The Rev. Jason Williams of Foundation Bible Church and Elizabethtown Mayor Sylvia Campbell share a moment with city employees from Elizabethtown, Ky. Two trucks from the Bluegrass State arrived at the distribution center on Thursday morning. The community in the Bluegrass State adopted Elizabethtown to help with recovery from Hurricane Florence.
https://www.bladenjournal.com/wp-content/uploads/2018/10/web1_adoption100918Mayor-and-Pastor-Williams-express-their-appreciation-1.jpgContributed photo
The Rev. Jason Williams of Foundation Bible Church and Elizabethtown Mayor Sylvia Campbell share a moment with city employees from Elizabethtown, Ky. Two trucks from the Bluegrass State arrived at the distribution center on Thursday morning. The community in the Bluegrass State adopted Elizabethtown to help with recovery from Hurricane Florence.

Contributed photo
The Rev. Jason Williams meets the gentlemen who drove two trucks from Elizabethtown, Ky., to the distribution center on Thursday morning. The community in the Bluegrass State adopted Elizabethtown to help with recovery from Hurricane Florence.
https://www.bladenjournal.com/wp-content/uploads/2018/10/web1_adoption100918Pastor-Jason-Williams-meets-KY-personnel-1.jpgContributed photo
The Rev. Jason Williams meets the gentlemen who drove two trucks from Elizabethtown, Ky., to the distribution center on Thursday morning. The community in the Bluegrass State adopted Elizabethtown to help with recovery from Hurricane Florence.

Contributed photo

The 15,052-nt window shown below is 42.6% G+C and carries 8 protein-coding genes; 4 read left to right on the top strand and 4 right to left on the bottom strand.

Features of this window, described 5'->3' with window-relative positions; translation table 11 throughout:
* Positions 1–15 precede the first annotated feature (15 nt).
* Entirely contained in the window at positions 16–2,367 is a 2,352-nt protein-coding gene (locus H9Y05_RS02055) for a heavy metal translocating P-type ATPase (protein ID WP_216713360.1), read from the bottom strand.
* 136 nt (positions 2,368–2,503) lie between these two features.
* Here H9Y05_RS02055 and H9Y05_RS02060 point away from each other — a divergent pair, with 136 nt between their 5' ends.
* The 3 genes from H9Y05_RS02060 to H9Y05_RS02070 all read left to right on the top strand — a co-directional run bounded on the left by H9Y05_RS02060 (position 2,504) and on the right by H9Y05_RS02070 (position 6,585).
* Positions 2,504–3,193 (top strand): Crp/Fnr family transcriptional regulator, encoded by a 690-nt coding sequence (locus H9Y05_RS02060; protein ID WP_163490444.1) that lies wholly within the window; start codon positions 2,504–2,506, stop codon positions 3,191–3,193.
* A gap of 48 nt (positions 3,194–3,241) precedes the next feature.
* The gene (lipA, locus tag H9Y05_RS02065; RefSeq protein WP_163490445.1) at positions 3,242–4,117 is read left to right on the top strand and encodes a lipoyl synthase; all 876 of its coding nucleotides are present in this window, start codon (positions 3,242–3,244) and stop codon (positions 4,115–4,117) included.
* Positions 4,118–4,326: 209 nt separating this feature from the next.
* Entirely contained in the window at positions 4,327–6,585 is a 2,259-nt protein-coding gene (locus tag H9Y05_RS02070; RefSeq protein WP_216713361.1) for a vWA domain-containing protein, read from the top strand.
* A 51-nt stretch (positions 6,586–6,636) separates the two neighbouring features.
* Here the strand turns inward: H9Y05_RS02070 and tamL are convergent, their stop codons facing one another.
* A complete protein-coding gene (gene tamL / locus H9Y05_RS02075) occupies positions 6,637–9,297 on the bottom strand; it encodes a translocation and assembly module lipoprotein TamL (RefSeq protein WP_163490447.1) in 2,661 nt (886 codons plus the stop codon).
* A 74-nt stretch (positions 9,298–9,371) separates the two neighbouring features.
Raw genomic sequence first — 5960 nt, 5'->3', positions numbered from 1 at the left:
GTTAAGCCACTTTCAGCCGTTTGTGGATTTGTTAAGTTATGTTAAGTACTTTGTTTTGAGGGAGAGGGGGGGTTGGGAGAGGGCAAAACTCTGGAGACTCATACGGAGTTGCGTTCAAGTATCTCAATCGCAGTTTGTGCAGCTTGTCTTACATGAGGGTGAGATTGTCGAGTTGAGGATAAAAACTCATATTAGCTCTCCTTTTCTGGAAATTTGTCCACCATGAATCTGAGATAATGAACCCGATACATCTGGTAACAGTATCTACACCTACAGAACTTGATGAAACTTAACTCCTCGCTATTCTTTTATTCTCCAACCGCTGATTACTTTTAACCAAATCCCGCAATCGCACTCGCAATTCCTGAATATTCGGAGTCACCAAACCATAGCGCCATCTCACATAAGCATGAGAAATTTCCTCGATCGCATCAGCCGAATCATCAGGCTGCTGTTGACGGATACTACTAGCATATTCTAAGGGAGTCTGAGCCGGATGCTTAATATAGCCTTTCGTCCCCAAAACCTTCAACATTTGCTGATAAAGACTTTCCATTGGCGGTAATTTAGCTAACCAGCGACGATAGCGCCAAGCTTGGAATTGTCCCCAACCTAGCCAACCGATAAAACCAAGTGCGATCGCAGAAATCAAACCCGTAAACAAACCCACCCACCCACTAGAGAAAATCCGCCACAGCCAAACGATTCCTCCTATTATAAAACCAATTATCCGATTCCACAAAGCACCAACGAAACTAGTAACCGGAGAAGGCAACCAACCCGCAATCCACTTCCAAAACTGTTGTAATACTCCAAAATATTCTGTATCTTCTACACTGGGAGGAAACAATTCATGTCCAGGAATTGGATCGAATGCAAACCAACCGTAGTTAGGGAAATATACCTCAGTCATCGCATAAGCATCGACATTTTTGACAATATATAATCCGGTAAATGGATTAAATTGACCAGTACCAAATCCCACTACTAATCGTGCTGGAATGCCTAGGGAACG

Commissioner Paula Greene helped unload the trucks from Elizabethtown, Ky., that arrived at the distribution center on Thursday morning. The community in the Bluegrass State adopted Elizabethtown to help with recovery from Hurricane Florence.
https://www.bladenjournal.com/wp-content/uploads/2018/10/web1_adoption100918Town-Commissioner-Paula-Greene-comes-back-for-another-load-1.jpgContributed photo
Commissioner Paula Greene helped unload the trucks from Elizabethtown, Ky., that arrived at the distribution center on Thursday morning. The community in the Bluegrass State adopted Elizabethtown to help with recovery from Hurricane Florence.

Contributed photo
Bladen County Sheriff Jim McVicker, second from left, and Elizabethtown Mayor Sylvia Campbell were overwhelmed by the generosity of the people in the Bluegrass State. Two trucks from Elizabethtown, Ky., arrived at the distribution center on Thursday morning. The community in the Bluegrass State adopted Elizabethtown to help with recovery from Hurricane Florence.
https://www.bladenjournal.com/wp-content/uploads/2018/10/web1_adoption100918Sheriff-and-KY-1.jpgContributed photo
Bladen County Sheriff Jim McVicker, second from left, and Elizabethtown Mayor Sylvia Campbell were overwhelmed by the generosity of the people in the Bluegrass State. Two trucks from Elizabethtown, Ky., arrived at the distribution center on Thursday morning. The community in the Bluegrass State adopted Elizabethtown to help with recovery from Hurricane Florence.

Contributed photo
Volunteers help unload one of the two trucks from Elizabethtown, Ky., that arrived at the distribution center on Thursday morning. The community in the Bluegrass State adopted Elizabethtown to help with recovery from Hurricane Florence.
https://www.bladenjournal.com/wp-content/uploads/2018/10/web1_adoption100918Unloading-the-truck-1.jpgContributed photo
Volunteers help unload one of the two trucks from Elizabethtown, Ky., that arrived at the distribution center on Thursday morning. The community in the Bluegrass State adopted Elizabethtown to help with recovery from Hurricane Florence.

Contributed photo
Volunteers help unload the two trucks from Elizabethtown, Ky., that arrived at the distribution center on Thursday morning. The community in the Bluegrass State adopted Elizabethtown to help with recovery from Hurricane Florence.